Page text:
Barbara Palmer, News Service (650) 724-6184; e-mail: email@example.com
Committee to advise on Dish recreation use named
President John Hennessy has named nine members to the Provost's Advisory Committee on Recreational Use of the Dish. The committee, headed by Professor Russell Fernald, will begin meeting this quarter.
The committee, which includes three community members, three campus leaseholders, an undergraduate student, a graduate student and an "academic user" a researcher at the observatory in the Dish Area will act as a filter for ideas, said Fernald. Fernald, the Benjamin Scott Crocker Professor of Human Biology, is a campus leaseholder and has jogged in the Dish area for seven years.
"The appointment of the advisory committee is another step in the university's efforts to address issues important to its on-campus community and its neighbors," Hennessy said. "I am particularly pleased that the membership of the committee reflects a broad cross-section of local residents, academic researchers and recreational users. I believe this approach will well serve all of us who treasure the Dish as an important academic and recreational resource."
The Dish is an important part of Stanford's academic lands and also serves as a popular recreational area for the campus and surrounding communities, Fernald said. The committee's first challenge will be to review current recreational use and to identify suggestions for possible changes for recreational use regulations at the Dish that comply with the conservation and use guidelines established in the Conservation and Use Plan for the Dish Area. "We'll consider any ideas that people might have within the conservation and use guidelines," Fernald said.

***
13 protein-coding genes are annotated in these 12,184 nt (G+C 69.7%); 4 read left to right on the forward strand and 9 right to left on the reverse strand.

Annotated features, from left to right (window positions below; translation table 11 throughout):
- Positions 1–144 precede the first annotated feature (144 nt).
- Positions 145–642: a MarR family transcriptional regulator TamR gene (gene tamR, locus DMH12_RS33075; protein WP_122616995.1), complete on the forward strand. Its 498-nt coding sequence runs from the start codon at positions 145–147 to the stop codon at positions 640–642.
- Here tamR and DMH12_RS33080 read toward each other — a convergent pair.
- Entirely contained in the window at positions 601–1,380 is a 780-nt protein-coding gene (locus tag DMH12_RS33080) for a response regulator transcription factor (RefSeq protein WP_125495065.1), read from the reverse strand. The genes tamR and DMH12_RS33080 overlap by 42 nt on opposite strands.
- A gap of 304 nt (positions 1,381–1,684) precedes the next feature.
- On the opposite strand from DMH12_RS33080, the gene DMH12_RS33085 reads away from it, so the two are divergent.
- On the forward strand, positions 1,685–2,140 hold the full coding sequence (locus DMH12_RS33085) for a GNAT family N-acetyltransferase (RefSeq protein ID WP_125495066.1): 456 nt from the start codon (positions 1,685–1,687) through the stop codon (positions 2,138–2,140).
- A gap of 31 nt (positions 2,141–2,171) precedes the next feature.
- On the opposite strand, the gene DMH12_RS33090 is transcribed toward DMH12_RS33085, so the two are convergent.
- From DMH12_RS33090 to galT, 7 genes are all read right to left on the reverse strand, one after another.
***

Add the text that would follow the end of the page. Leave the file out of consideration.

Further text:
In addition to Fernald, committee members include Mark Zoback, professor of geophysics and campus leaseholder; Toby Montgomery, campus leaseholder; Jerry Hearn, Portola Valley; Kathleen Much, Menlo Park; John Northway, Palo Alto; Stephen Lindholm, graduate student; Andrew Simons, undergraduate student; and Ivan Linscott, senior researcher at the Space, Telecommunications and Radioscience Laboratory (STARLab). Ex officio committee members include Carol Boggs of the Center for Conservation Biology; Charles Carter, assistant director, University Planning Office; Andy Coe, Stanford's director of community relations; Marvin Moore, chief, Stanford Department of Public Safety; and Bob Reidy, vice provost for land and buildings.
Members of the advisory committee will serve for two years. The committee is expected to meet quarterly, although the chair will convene meetings as needed.
The conservation use plan implemented Sept. 1, 2000, designated several hundred acres of land as a preserve for long-term habitat conservation and continued academic use, established an environmental restoration and maintenance program and outlined conditions for recreational use.
By Barbara Palmer